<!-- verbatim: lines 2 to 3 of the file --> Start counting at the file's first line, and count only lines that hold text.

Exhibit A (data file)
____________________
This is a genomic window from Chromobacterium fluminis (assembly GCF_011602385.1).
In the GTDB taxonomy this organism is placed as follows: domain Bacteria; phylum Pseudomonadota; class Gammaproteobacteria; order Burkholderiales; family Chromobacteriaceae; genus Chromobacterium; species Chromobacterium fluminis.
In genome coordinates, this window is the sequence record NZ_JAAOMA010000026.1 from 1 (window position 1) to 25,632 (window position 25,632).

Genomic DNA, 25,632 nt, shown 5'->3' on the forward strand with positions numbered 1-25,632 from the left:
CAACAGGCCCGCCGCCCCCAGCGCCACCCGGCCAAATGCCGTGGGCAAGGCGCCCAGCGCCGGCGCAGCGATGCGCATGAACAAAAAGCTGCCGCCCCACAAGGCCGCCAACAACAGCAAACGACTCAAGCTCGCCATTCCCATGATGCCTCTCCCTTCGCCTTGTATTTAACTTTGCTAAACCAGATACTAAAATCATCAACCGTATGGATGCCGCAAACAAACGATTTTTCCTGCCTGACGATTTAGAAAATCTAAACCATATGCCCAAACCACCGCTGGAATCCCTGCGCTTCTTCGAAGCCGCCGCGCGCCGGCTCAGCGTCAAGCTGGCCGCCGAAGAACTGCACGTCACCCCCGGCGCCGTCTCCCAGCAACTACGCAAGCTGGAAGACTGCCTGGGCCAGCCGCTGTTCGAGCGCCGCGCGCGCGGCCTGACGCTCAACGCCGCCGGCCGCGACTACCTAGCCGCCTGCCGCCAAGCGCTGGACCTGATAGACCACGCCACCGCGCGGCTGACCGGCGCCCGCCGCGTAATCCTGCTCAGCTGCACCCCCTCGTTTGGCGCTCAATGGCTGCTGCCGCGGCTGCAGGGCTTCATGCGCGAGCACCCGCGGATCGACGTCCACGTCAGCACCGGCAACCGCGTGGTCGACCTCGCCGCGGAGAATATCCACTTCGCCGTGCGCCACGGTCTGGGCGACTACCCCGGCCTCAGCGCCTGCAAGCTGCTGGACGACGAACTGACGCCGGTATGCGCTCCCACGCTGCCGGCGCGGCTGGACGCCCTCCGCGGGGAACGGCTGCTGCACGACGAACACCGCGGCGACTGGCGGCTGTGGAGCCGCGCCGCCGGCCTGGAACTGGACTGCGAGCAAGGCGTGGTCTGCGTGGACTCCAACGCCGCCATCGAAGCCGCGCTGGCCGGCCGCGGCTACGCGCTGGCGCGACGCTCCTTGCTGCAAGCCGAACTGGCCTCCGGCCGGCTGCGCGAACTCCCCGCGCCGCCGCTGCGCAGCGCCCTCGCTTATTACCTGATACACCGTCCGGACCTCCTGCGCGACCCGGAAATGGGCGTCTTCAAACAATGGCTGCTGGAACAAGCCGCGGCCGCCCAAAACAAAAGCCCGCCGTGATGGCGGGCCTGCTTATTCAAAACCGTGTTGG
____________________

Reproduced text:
In the GTDB taxonomy this organism is placed as follows: domain Bacteria; phylum Pseudomonadota; class Gammaproteobacteria; order Burkholderiales; family Chromobacteriaceae; genus Chromobacterium; species Chromobacterium fluminis.
In genome coordinates, this window is the sequence record NZ_JAAOMA010000026.1 from 1 (window position 1) to 25,632 (window position 25,632).